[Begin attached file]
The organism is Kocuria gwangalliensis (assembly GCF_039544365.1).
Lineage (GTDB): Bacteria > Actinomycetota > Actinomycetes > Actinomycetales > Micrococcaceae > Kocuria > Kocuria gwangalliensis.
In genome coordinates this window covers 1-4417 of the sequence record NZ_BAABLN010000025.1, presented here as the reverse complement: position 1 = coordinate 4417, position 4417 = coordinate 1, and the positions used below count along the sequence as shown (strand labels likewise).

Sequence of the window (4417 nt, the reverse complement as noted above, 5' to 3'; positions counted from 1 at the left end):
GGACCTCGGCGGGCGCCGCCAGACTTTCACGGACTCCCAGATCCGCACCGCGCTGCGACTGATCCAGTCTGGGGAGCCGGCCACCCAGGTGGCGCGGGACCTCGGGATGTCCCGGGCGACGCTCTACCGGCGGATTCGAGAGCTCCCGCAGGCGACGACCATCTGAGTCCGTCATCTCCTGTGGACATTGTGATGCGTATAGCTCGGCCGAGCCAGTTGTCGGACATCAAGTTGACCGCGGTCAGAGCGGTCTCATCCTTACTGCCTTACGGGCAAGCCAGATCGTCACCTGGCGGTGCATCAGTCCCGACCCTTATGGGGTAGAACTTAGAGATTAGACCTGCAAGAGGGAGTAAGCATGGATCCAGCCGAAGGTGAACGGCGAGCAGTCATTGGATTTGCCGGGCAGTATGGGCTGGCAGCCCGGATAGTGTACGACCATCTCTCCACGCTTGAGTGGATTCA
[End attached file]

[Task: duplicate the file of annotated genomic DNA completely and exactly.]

The organism is Kocuria gwangalliensis (assembly GCF_039544365.1).
Lineage (GTDB): Bacteria > Actinomycetota > Actinomycetes > Actinomycetales > Micrococcaceae > Kocuria > Kocuria gwangalliensis.
In genome coordinates this window covers 1-4417 of the sequence record NZ_BAABLN010000025.1, presented here as the reverse complement: position 1 = coordinate 4417, position 4417 = coordinate 1, and the positions used below count along the sequence as shown (strand labels likewise).

Sequence of the window (4417 nt, the reverse complement as noted above, 5' to 3'; positions counted from 1 at the left end):
GGACCTCGGCGGGCGCCGCCAGACTTTCACGGACTCCCAGATCCGCACCGCGCTGCGACTGATCCAGTCTGGGGAGCCGGCCACCCAGGTGGCGCGGGACCTCGGGATGTCCCGGGCGACGCTCTACCGGCGGATTCGAGAGCTCCCGCAGGCGACGACCATCTGAGTCCGTCATCTCCTGTGGACATTGTGATGCGTATAGCTCGGCCGAGCCAGTTGTCGGACATCAAGTTGACCGCGGTCAGAGCGGTCTCATCCTTACTGCCTTACGGGCAAGCCAGATCGTCACCTGGCGGTGCATCAGTCCCGACCCTTATGGGGTAGAACTTAGAGATTAGACCTGCAAGAGGGAGTAAGCATGGATCCAGCCGAAGGTGAACGGCGAGCAGTCATTGGATTTGCCGGGCAGTATGGGCTGGCAGCCCGGATAGTGTACGACCATCTCTCCACGCTTGAGTGGATTCA